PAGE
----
If the release of a remorseless Stanford rapist, Brock Turner, from jail — after serving only three months out of a nine-month jail sentence for sexually assaulting an unconscious woman behind a dumpster in 2015 — outraged you; if the news of a Canadian judge faulting a 19-year-old rape victim for not doing enough to defend herself during the sexual assault — asking her questions like: “Why couldn’t you just keep your knees together? Why didn’t you just sink your bottom down into the basin so he couldn’t penetrate you?” — offended you; then probably the impending 16-year jail term for 29-year-old Deric Lostutter — an anonymous computer hacker who helped expose the atrocious 2012 Steubenville gang rape of a 16-year-old girl — will move you to do something about the growing rape culture and judiciary’s failure to adequately sentence rapists.
On the night of August 11, 2012 a heavily drunk high-school girl was raped at a party by several members of a local football team. The victim didn’t even know the full extent of the assault, until she saw videos and photos of the cruel act all over social media the next day. On August 22, only two players — Trent Mays and Ma’Lik Richmond — were arrested on charges of rape and kidnapping, though the kidnapping charges were later dropped.
From a local controversy, the gang rape turned into an all-out Internet crusade and made national headlines with high-level cover-ups, prosecutors colluding with coaches, and hackers leaking the evidences that led to the conviction of the two football players.
As a leading member of hacking group KnightSec, KYAnonymous (Lostutter’s alter ego) approached fellow hacker Noah McHugh (who went by the username JustBatCat on Twitter) to hack into RollRedRoll.com (the Steubenville High School sports fan website) to expose the cover-up by school administrators, as well as reveal the identities of other high-schoolers, as seen in the videos circulated on social media.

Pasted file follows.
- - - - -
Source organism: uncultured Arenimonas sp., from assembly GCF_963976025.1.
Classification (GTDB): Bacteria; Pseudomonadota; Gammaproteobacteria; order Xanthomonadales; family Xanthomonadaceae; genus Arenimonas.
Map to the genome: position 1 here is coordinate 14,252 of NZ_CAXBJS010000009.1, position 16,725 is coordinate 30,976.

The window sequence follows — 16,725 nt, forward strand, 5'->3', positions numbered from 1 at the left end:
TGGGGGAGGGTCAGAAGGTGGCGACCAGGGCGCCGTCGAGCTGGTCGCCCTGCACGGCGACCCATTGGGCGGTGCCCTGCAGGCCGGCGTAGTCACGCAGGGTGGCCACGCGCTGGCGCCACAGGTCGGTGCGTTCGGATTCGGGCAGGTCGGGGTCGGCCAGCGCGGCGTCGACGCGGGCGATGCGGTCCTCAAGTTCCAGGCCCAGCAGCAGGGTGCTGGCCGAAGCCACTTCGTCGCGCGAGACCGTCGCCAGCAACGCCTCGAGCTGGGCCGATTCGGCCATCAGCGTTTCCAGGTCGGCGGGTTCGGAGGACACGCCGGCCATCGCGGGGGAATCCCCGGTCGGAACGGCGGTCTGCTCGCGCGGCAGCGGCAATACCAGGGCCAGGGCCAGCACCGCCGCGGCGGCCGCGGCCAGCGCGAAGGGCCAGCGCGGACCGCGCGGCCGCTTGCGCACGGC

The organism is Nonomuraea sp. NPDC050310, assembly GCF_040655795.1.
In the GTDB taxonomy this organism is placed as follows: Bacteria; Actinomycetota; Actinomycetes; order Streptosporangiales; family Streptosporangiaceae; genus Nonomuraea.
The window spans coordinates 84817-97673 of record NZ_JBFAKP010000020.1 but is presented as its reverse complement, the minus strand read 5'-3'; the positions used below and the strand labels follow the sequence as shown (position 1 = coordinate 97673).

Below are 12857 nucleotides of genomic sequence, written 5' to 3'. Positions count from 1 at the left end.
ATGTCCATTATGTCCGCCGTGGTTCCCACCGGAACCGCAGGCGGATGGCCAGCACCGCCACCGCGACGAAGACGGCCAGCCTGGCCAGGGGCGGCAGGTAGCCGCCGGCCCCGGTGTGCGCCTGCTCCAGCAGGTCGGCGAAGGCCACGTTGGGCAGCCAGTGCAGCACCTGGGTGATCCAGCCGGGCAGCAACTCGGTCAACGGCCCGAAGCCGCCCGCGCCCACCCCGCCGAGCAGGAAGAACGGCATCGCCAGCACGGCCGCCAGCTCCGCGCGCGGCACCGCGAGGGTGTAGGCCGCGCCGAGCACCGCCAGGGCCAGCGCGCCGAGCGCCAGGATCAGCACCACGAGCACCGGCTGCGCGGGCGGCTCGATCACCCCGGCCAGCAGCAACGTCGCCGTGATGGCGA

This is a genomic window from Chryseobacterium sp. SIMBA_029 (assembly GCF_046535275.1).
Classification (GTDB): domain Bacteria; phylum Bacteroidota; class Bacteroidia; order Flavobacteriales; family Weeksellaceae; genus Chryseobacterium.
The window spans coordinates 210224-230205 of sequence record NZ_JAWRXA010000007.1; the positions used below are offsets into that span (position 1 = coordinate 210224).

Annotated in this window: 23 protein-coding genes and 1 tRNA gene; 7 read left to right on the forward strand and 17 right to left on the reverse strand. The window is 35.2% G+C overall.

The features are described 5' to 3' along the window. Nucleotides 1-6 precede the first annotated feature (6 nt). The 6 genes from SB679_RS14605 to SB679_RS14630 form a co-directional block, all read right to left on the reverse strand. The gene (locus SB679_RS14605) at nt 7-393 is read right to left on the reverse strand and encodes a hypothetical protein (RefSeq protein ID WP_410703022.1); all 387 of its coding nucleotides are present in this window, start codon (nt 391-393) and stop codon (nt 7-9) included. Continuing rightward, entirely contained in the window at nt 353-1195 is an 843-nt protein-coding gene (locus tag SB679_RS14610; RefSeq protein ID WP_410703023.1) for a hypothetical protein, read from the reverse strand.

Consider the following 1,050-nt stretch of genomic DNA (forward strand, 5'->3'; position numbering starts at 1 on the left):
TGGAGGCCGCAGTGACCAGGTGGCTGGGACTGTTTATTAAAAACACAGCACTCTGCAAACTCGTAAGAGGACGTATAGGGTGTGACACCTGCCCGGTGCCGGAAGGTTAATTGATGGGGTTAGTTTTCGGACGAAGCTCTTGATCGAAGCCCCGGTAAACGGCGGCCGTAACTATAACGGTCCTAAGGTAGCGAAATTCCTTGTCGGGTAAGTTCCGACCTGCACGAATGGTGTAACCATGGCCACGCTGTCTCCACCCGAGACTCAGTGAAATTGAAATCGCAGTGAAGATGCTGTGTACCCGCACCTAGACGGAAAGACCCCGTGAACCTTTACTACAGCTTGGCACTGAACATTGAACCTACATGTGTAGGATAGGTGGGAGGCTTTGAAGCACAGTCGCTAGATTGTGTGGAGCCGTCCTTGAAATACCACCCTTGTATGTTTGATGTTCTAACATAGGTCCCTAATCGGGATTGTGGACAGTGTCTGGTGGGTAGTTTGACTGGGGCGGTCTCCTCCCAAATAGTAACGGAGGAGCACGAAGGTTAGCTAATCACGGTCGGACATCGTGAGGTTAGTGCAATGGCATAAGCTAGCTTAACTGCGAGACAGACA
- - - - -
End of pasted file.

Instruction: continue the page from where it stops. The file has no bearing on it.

Between December 21 and December 25, 2012, the duo hacked RollRedRoll.com, posted a video showing several of its students joking about the rape victim – referring to her as “the dead girl” – and threatened to disclose details of the school faculty members and parents involved in covering up the gang rape, if the “rape crew” didn’t come forward and apologize.
After their video brought the Steubenville rape to the national attention, social media posts along with text messages, Smartphone videos and photos, and eye witnesses’ testimony provided enough evidence against the rapists.
On March 17, 2013, Mays and Richmond were convicted of the rape of a minor; while Richmond was back to playing football a few days after serving only 10 months out of a one-year sentence in a juvenile detention facility, Mays became the star quarterback at Ohio’s Hocking College after spending just two years behind bars.
Instead of thanking Lostutter for exposing the rapists, the FBI raided his home and arrested him in April 2013. After pleading not guilty, Lostutter was released on supervised release while awaiting trial. In July 2016, he was indicted by a federal grand jury for allegedly “conspiring to access an online account to draw attention to a 2012 high-school rape case in Ohio.”
The four-count indictment charged Lostutter with three counts of unauthorized access of a computer affecting interstate communication to commit an invasion of privacy and libel, and one count of making a false statement to the FBI.
Tor Ekeland, Lostutter’s attorney, says he was surprised that an indictment came down three years after Lostutter’s home was raided by the FBI.
“I don’t understand why they are prosecuting somebody who basically helped expose the rape of a minor… This is not a situation where somebody, you know, hacked a hospital or took down a nuclear power plant. This was an act of political protest about the rape of a 16-year-old girl.”
Earlier, McHugh pled guilty and admitted to hacking RollRedRoll.com. But on September 7, Lostutter pleaded not guilty to four felony counts. While his trial is scheduled to begin November 8, he faces up to 16 years in prison — five years for three hacking counts, and another year for lying to the FBI — if convicted.
“You get 16 years for forcibly entering your way into a computer, but you get one year for forcibly entering your way into a woman. I think that’s the precedent the government is setting here.”